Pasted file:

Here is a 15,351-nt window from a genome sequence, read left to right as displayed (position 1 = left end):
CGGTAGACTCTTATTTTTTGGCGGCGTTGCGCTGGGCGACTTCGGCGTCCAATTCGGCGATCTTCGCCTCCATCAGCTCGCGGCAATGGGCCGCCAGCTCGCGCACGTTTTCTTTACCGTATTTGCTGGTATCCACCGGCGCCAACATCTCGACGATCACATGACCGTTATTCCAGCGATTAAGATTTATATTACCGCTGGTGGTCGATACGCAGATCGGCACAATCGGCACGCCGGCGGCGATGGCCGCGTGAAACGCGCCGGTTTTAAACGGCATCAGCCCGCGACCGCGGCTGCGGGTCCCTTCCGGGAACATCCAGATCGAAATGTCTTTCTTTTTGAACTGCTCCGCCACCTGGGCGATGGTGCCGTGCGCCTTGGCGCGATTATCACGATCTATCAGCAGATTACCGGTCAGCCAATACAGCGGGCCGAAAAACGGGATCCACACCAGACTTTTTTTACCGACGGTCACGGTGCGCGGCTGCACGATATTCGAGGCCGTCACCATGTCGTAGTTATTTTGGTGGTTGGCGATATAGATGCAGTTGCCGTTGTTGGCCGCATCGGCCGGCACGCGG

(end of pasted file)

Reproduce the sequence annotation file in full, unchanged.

Here is a 15,351-nt window from a genome sequence, read left to right as displayed (position 1 = left end):
CGGTAGACTCTTATTTTTTGGCGGCGTTGCGCTGGGCGACTTCGGCGTCCAATTCGGCGATCTTCGCCTCCATCAGCTCGCGGCAATGGGCCGCCAGCTCGCGCACGTTTTCTTTACCGTATTTGCTGGTATCCACCGGCGCCAACATCTCGACGATCACATGACCGTTATTCCAGCGATTAAGATTTATATTACCGCTGGTGGTCGATACGCAGATCGGCACAATCGGCACGCCGGCGGCGATGGCCGCGTGAAACGCGCCGGTTTTAAACGGCATCAGCCCGCGACCGCGGCTGCGGGTCCCTTCCGGGAACATCCAGATCGAAATGTCTTTCTTTTTGAACTGCTCCGCCACCTGGGCGATGGTGCCGTGCGCCTTGGCGCGATTATCACGATCTATCAGCAGATTACCGGTCAGCCAATACAGCGGGCCGAAAAACGGGATCCACACCAGACTTTTTTTACCGACGGTCACGGTGCGCGGCTGCACGATATTCGAGGCCGTCACCATGTCGTAGTTATTTTGGTGGTTGGCGATATAGATGCAGTTGCCGTTGTTGGCCGCATCGGCCGGCACGCGG